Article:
Another interesting side story to the market’s performance is the Apple affect. Apple’s stock has been on a tear lately, rising more than 48% so far this year. In January, Apple surpassed Exxon Mobil to become the largest company in the world as measured by market capitalization (stock price multiplied by the number of shares outstanding). Earlier we mentioned that the S&P 500 is a cap weighted index, which means that Apple’s stock will have more impact on the index than any other. In fact, if you take away Apple’s performance from the S&P 500 for the quarter, the return would drop from 12.6% to 10.4%, pretty significant for one company.

Though Apple’s influence is large, 3.8% of the total weight, it is not the greatest in the index’s history. That distinction belongs to IBM, which accounted for 6.3% of the S&P 500 in the early 1980s. Around that same time frame AT&T counted for 5% of the index. The current top 10 influencers are Apple, Exxon Mobil, Microsoft, IBM, Chevron, GE, AT&T, Johnson & Johnson, Procter & Gamble, and Wells Fargo.

Looking Forward

The market has gained a lot of ground in the last few quarters while the economic recovery has been slow but steady. As we look forward we have some expectation of a market correction in the coming months when we consider the following:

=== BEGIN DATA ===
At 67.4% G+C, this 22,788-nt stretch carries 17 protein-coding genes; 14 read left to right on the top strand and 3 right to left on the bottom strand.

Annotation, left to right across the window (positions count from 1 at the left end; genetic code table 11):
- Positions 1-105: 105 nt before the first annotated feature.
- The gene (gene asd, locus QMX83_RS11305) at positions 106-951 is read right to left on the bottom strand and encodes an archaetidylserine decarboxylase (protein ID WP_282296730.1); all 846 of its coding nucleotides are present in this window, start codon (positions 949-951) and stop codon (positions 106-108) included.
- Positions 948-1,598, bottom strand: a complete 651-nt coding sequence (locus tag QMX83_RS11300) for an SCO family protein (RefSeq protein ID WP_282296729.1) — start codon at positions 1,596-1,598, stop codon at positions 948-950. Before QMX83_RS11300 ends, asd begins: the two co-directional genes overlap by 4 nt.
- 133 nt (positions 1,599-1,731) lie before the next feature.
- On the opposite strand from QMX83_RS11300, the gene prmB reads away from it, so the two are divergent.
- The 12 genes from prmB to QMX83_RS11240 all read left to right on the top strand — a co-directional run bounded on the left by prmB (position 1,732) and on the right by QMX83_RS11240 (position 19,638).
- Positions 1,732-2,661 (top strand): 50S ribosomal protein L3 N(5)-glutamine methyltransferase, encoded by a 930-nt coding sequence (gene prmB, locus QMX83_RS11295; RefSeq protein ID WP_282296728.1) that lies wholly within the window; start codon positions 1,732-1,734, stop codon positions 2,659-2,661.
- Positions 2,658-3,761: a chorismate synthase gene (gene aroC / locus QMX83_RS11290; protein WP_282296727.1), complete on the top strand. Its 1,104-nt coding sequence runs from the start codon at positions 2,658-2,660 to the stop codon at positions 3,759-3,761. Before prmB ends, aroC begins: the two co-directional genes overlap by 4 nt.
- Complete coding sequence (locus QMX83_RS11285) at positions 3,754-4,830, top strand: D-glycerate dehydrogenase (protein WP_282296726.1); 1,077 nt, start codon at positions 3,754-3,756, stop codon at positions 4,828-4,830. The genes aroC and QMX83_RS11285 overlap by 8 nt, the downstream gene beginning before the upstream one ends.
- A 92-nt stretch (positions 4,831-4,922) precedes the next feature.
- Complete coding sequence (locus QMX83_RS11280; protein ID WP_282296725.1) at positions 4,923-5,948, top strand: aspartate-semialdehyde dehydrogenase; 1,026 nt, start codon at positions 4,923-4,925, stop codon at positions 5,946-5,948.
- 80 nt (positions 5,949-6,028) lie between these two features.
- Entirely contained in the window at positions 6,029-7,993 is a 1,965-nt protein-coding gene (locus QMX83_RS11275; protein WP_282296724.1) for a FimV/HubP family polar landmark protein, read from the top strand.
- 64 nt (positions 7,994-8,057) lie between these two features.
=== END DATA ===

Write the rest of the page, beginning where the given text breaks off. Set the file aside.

• The increase in gas prices may inhibit the consumer from spending in other areas.

  • While the market appears fairly valued based on forward EPS (Earnings Per Share) estimates, these estimates assume that profit margins will remain at record high levels.
  • The ratio of corporate profits to GDP (Gross Domestic Product) is almost 70% higher than its historical average.
  • The potential change in the political climate from the upcoming election.
  • The lack of direction of the future tax situation, combined with potential for mandatory spending cuts beginning in 2013 foster a sense of uncertainty.
  • Market participants are concerned that although progress has been made, the European crisis is not yet over.